It looks like online sellers have successfully swayed eBay’s decision to ban listings with watermarked images.
Four months ago, the eCommerce giant said it will remove listings that do not comply with their watermarks policy beginning the 1st of March 2018.
However, the policy raised doubts when eBay gave mixed signals to sellers in the US and UK.
In an email which it sent to UK sellers, eBay said the policy would stand but wouldn’t be enforced. A few hours later it posted on the US Seller Announcements board that it wanted to give sellers more time to comply.
Last Thursday eBay finally released an official statement following a lengthy discussion on somebody’s claim that the new policy had been cancelled.
eBay clarifies things
Many sellers on the eBay community boards expressed their doubts on a seller’s claim last Wednesday that eBay has changed its mind on banning listings with watermarked images.
Although it was music to their ears, they seeked for verification. The next day eBay sent out a statement to clarify the matter, and it read as follows:
“In September, as part of our Fall Seller Release, we announced that listings with watermarked images would be removed from eBay search results beginning on March 1, 2018.
We know that buyers want to see products clearly before they make a purchase, and watermarks create a cluttered experience not consistent with the retail standard. Watermarked images are also a primary reason Google rejects eBay-funded Google Shopping placements, meaning less visibility for your listings and decreased conversion.
As a result, we encourage you to remove watermarks from listings in order to enhance your reach and velocity on eBay.
However, we have received significant feedback about our upcoming enforcement and for this and other business reasons have decided that we will not enforce the removal of watermarks in March 2018 as originally planned. We know this is a crucial time of year, and we want you to be able to focus completely on selling.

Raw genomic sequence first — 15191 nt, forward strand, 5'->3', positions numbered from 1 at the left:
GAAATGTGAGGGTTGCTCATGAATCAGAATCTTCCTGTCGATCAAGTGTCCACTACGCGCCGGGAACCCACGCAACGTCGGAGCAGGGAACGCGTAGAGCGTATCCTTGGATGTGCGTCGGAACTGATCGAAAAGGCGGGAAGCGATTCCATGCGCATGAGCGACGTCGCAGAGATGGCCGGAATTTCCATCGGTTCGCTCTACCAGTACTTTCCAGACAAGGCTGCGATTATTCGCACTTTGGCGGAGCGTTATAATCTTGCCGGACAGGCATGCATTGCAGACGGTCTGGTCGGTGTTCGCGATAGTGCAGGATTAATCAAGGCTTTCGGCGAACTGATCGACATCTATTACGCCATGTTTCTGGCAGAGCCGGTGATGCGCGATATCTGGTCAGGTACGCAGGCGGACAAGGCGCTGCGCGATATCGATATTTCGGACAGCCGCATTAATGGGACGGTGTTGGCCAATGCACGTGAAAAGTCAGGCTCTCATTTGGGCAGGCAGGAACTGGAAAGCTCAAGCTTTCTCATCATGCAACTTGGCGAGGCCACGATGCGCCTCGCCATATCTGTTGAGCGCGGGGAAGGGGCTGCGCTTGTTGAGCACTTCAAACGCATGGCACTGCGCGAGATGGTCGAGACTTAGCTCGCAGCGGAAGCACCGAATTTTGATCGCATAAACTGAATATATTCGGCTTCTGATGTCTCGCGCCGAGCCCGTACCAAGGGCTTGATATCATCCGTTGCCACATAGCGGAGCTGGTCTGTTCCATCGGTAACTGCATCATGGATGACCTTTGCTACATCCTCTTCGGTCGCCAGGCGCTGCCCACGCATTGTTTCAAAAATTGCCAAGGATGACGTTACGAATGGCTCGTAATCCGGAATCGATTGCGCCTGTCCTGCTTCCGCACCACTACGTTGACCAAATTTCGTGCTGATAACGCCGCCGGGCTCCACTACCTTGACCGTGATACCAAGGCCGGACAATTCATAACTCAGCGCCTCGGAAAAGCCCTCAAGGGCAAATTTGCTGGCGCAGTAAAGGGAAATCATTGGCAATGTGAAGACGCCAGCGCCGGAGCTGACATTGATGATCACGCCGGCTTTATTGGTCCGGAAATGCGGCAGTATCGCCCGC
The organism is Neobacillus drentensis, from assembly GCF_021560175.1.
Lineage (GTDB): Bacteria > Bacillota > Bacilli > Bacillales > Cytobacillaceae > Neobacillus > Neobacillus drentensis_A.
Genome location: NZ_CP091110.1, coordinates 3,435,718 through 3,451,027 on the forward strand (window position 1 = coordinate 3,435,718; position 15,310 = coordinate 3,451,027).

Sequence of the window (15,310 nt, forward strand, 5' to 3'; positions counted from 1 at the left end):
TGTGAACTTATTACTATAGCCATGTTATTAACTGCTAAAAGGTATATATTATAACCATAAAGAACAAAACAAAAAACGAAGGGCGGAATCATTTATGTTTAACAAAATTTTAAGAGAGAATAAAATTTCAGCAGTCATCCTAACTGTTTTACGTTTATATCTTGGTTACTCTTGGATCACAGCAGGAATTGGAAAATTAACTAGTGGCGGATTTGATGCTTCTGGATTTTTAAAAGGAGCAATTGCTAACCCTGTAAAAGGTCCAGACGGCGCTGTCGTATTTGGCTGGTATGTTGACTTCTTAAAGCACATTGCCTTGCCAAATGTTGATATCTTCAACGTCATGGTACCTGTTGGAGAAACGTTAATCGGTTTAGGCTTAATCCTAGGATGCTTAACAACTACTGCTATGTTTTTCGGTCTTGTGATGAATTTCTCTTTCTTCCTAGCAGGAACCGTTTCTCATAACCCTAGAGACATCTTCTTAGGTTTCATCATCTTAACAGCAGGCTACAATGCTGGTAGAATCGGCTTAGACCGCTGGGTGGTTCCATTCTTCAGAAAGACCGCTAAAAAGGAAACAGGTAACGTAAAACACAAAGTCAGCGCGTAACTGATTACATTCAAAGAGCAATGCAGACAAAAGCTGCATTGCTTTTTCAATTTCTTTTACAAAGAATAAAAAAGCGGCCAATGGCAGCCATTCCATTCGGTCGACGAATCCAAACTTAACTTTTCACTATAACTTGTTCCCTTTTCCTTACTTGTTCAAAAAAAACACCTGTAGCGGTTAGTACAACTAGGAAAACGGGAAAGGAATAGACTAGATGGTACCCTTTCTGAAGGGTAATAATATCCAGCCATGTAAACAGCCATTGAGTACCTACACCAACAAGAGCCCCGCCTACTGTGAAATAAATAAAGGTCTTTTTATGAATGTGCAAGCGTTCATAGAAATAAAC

Thank you to those who have already removed watermarks. We know in many cases this has been a significant effort. Because of those efforts, your listings will more likely be included in Google Shopping search, your products will be featured in our product-based shopping experience, and will be considered for our deals and seasonal promotions. And, eBay will even more delight buyers with a world-class retail experience.
We appreciate your efforts and always value your feedback.”
Judging from their choice of words, eBay is apparently still bent on removing listings with watermarked images, but on a different date.
In the meantime, focus your energies on your selling strategy for the upcoming holidays, while subtly working up new images for your listings… just in case.
What’s your take on eBay’s watermarks policy? Let us know in the comments section below.
To your continued success,
Matt & Dave